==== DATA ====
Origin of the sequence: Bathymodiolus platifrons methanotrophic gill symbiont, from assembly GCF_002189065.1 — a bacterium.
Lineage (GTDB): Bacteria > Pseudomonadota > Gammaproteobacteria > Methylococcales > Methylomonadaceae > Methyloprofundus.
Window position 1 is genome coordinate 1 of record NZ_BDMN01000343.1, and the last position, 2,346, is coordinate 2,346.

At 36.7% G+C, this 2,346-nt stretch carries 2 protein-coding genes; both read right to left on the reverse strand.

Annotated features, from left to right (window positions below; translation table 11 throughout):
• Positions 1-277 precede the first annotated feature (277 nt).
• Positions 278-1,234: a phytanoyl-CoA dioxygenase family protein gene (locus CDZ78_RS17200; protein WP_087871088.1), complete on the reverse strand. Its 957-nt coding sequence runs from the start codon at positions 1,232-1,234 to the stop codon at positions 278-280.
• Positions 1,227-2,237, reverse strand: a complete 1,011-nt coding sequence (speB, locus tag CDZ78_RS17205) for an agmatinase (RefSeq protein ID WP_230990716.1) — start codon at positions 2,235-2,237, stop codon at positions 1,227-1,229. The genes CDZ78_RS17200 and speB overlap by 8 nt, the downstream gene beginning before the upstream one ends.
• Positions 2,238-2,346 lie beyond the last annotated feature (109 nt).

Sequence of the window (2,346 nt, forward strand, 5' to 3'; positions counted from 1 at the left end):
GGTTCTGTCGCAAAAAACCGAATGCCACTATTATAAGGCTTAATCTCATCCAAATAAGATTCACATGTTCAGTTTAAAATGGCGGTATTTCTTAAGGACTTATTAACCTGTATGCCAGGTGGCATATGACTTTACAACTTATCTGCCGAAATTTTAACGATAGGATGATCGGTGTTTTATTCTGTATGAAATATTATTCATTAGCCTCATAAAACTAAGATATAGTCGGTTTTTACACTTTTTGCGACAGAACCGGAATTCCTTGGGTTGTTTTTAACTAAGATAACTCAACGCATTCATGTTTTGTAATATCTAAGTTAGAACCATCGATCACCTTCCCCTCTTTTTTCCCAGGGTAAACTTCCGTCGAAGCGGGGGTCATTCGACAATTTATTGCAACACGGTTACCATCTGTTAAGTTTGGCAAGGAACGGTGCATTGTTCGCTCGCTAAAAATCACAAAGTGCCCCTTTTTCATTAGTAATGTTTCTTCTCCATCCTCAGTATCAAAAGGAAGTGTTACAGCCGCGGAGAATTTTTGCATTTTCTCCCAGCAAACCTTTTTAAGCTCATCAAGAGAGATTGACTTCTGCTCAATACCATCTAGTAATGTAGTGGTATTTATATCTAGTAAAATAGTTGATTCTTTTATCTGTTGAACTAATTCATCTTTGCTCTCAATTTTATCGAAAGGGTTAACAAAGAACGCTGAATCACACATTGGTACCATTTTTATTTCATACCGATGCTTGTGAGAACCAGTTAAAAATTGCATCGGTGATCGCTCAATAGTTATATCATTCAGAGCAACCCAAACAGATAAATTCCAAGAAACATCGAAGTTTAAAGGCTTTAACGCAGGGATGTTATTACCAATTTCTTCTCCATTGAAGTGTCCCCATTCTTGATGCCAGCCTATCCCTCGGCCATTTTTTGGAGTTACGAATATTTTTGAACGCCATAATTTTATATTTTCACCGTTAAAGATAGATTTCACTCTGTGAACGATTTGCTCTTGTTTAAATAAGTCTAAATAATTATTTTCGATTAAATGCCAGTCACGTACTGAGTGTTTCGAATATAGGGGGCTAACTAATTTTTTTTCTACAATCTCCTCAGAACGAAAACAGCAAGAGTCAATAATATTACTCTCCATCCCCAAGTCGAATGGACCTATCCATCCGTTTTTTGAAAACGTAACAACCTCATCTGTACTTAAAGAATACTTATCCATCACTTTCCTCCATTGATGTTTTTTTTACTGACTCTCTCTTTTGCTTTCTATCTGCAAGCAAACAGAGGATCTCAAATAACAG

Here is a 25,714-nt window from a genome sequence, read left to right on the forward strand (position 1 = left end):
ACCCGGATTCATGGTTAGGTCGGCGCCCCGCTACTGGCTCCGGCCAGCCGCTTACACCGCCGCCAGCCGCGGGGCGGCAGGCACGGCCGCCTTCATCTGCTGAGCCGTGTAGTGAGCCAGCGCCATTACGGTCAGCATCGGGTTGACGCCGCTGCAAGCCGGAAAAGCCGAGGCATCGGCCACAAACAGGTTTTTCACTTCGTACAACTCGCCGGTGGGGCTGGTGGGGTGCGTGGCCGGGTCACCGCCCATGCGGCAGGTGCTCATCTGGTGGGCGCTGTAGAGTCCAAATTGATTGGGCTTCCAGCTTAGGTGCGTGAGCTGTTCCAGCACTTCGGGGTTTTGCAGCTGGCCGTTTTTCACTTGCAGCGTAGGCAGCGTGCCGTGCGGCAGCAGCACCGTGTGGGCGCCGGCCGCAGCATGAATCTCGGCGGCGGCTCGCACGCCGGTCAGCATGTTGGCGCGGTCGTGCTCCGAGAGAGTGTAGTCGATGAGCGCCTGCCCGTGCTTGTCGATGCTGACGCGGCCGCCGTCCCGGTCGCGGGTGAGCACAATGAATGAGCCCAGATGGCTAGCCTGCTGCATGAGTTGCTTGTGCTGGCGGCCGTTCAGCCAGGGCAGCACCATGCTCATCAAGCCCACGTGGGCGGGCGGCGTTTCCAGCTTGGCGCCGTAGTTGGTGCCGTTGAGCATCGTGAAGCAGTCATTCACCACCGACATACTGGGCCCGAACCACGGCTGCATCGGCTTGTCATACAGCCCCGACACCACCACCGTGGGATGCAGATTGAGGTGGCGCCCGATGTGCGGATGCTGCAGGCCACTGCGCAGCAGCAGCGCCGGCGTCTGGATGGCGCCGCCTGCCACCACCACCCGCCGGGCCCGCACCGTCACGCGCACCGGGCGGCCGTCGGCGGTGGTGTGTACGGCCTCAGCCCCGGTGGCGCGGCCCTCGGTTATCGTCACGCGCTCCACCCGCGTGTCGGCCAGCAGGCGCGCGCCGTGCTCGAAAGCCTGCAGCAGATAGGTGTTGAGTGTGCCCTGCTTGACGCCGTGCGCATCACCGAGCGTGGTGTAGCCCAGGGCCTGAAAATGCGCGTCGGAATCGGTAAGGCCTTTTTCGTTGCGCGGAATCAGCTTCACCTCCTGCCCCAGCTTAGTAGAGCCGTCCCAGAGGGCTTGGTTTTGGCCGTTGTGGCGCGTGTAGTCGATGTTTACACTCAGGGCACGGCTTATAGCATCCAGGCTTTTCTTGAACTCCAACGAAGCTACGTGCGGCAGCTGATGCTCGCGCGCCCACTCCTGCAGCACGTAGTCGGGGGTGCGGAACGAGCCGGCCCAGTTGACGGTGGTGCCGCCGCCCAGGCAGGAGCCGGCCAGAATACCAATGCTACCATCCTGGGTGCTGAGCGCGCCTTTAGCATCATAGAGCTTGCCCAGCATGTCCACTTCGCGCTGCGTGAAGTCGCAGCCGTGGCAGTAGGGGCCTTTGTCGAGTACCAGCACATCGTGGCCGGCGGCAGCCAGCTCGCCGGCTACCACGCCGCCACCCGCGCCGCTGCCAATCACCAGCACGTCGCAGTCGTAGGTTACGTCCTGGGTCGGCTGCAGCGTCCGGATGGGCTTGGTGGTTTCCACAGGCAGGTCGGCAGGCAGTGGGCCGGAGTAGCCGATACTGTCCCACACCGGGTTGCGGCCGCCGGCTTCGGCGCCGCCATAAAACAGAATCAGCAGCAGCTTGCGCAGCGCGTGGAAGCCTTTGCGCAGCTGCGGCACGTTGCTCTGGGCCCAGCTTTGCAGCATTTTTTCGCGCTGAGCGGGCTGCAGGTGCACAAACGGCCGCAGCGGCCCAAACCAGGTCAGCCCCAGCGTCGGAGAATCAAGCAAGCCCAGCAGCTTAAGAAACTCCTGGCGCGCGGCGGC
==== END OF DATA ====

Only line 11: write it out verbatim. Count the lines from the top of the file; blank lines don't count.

GGTTCTGTCGCAAAAAACCGAATGCCACTATTATAAGGCTTAATCTCATCCAAATAAGATTCACATGTTCAGTTTAAAATGGCGGTATTTCTTAAGGACTTATTAACCTGTATGCCAGGTGGCATATGACTTTACAACTTATCTGCCGAAATTTTAACGATAGGATGATCGGTGTTTTATTCTGTATGAAATATTATTCATTAGCCTCATAAAACTAAGATATAGTCGGTTTTTACACTTTTTGCGACAGAACCGGAATTCCTTGGGTTGTTTTTAACTAAGATAACTCAACGCATTCATGTTTTGTAATATCTAAGTTAGAACCATCGATCACCTTCCCCTCTTTTTTCCCAGGGTAAACTTCCGTCGAAGCGGGGGTCATTCGACAATTTATTGCAACACGGTTACCATCTGTTAAGTTTGGCAAGGAACGGTGCATTGTTCGCTCGCTAAAAATCACAAAGTGCCCCTTTTTCATTAGTAATGTTTCTTCTCCATCCTCAGTATCAAAAGGAAGTGTTACAGCCGCGGAGAATTTTTGCATTTTCTCCCAGCAAACCTTTTTAAGCTCATCAAGAGAGATTGACTTCTGCTCAATACCATCTAGTAATGTAGTGGTATTTATATCTAGTAAAATAGTTGATTCTTTTATCTGTTGAACTAATTCATCTTTGCTCTCAATTTTATCGAAAGGGTTAACAAAGAACGCTGAATCACACATTGGTACCATTTTTATTTCATACCGATGCTTGTGAGAACCAGTTAAAAATTGCATCGGTGATCGCTCAATAGTTATATCATTCAGAGCAACCCAAACAGATAAATTCCAAGAAACATCGAAGTTTAAAGGCTTTAACGCAGGGATGTTATTACCAATTTCTTCTCCATTGAAGTGTCCCCATTCTTGATGCCAGCCTATCCCTCGGCCATTTTTTGGAGTTACGAATATTTTTGAACGCCATAATTTTATATTTTCACCGTTAAAGATAGATTTCACTCTGTGAACGATTTGCTCTTGTTTAAATAAGTCTAAATAATTATTTTCGATTAAATGCCAGTCACGTACTGAGTGTTTCGAATATAGGGGGCTAACTAATTTTTTTTCTACAATCTCCTCAGAACGAAAACAGCAAGAGTCAATAATATTACTCTCCATCCCCAAGTCGAATGGACCTATCCATCCGTTTTTTGAAAACGTAACAACCTCATCTGTACTTAAAGAATACTTATCCATCACTTTCCTCCATTGATGTTTTTTTTACTGACTCTCTCTTTTGCTTTCTATCTGCAAGCAAACAGAGGATCTCAAATAACAG